126M Japanese Speakers
Japanese is not an easy language to translate into. The is within the language itself and the perfectionism embedded in the background of the Japanese mentality.
Japanese translation can definitely be a struggle for people who approach it for the first time. It’s not as easy as saying that one language is objectively easier to handle than another. This can be a very subjective experience — just like language learning.
Each language has its associated translation issues that need to be considered before any text can be translated. In Japanese translations, one of the first things clients need to understand is that the target audience usually has high stylistic considerations. Moreover, there’s a rigorous protocol one must follow when addressing such an audience.
If you feel it is time to improve your time-management and pay more attention to your clients
The complexity of Japanese translation
1. The written language > Translation Service
- Honorification (or keigo in Japanese) can be categorized into three kinds; polite language (teinei-go), respectful language (sonkei-go) and humble language (kenjo-go). It’s very important that these three are used appropriately, as the situation demands.
- Kanji is known as one of the most difficult things in Japanese, because of the different way each Kanji character is written, which is completely different from how English words and structured sentences work. Rather than using words and clauses to convey meaning and structure, kanji relies on different strokes, combined in complex character sets. Their meaning is inferred from their placement and its position within a set of characters, and there are several ways of “reading” many kanji.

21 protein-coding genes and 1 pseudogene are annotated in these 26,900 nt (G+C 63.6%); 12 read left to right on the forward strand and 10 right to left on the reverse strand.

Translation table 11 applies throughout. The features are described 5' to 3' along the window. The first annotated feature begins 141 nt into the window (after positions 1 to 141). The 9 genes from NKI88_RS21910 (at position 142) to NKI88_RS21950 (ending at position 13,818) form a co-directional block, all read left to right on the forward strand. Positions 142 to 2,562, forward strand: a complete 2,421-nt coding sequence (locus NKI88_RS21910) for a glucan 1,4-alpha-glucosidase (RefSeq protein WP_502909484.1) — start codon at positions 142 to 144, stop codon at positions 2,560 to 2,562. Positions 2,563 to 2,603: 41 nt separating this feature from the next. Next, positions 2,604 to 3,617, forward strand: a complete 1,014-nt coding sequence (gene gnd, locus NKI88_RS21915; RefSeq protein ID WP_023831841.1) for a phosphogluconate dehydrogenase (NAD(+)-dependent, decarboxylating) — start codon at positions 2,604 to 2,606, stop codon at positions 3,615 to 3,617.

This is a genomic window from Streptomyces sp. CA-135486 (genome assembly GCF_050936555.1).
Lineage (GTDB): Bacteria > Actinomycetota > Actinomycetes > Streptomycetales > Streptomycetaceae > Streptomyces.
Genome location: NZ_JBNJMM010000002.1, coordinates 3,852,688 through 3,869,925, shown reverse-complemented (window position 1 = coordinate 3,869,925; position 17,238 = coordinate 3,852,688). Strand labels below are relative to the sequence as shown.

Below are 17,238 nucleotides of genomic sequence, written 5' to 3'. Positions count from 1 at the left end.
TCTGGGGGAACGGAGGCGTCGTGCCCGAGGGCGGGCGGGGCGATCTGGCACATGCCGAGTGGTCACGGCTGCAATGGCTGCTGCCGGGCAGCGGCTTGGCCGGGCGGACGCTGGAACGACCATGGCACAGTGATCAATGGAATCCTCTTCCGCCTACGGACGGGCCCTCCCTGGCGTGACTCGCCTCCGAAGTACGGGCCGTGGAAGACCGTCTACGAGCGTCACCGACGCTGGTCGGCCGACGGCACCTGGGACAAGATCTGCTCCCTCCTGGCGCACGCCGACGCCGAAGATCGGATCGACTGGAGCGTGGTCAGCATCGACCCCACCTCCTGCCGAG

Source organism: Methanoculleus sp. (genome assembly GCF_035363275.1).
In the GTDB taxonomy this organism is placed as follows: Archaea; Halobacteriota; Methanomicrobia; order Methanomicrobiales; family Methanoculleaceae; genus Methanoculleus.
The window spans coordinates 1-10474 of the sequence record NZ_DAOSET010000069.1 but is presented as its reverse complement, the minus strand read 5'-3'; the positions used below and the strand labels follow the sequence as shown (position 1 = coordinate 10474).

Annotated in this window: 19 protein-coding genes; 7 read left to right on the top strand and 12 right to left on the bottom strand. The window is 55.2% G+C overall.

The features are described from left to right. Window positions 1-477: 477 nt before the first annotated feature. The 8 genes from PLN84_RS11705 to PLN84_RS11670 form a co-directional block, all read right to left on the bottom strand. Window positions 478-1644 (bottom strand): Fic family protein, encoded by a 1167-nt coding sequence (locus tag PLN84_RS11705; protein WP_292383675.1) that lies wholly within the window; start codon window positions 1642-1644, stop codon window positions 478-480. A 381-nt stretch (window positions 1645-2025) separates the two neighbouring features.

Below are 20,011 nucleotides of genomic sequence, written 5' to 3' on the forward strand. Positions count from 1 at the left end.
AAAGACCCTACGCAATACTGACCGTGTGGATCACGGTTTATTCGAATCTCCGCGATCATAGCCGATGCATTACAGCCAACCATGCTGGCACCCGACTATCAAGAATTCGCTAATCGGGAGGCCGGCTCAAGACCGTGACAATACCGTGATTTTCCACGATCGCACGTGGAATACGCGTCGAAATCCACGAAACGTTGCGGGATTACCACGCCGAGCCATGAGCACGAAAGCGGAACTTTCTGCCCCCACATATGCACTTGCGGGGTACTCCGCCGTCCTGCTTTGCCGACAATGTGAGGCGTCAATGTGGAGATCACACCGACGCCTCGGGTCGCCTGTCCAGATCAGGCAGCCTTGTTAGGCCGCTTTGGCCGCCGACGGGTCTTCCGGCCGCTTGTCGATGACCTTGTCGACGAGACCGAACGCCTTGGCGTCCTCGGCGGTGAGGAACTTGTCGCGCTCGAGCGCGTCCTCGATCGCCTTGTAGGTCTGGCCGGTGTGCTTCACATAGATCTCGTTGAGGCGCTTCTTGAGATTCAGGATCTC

- Grammar While English and most Western languages have a Subject-Verb-Object syntactical structure, the structure of Japanese takes on the opposite form: Subject-Objective-Verb. This must be kept in mind especially when translating or localizing forms, as simply translating them in their original order can result in text that’s very difficult to follow or doesn’t make any sense.
- Name Structure The Japanese name structure differs from that of most of the Western cultures too. While Western names take the “First Name + Surname (Last Name)” structure, that of Japanese takes the opposite; “Surname + First Name”. This needs to be considered and specified when content needs to be to fully localized, especially in systems or situations where end-users need to fill out forms and enter their names along with other information, so that notifications or other informative types of messages such as emails/letters can be sent out to them based on that information.
2. The spoken language > Media Service
- Homophones If you thought that English has a lot of homophones (words that mean different things but are pronounced the same way), try studying Japanese. You’ll then find that there are cases where one pronunciation can be mean different things.
Example: “hashi” can mean three things depending on their kanji, and we can also distinguish the meaning by the tone (just like in Chinese) in some cases.
橋: bridge (with a stress on the i)
箸: chopsticks (with a stress on the a)
端: corner, edge (the same pronunciation as 橋)
Japanese presents another big problem for translators when it comes to complex sentences and sayings. It takes a skilled translator to make sure they are able to put something on paper that makes sense in English while retains and conveys the original Japanese meaning well.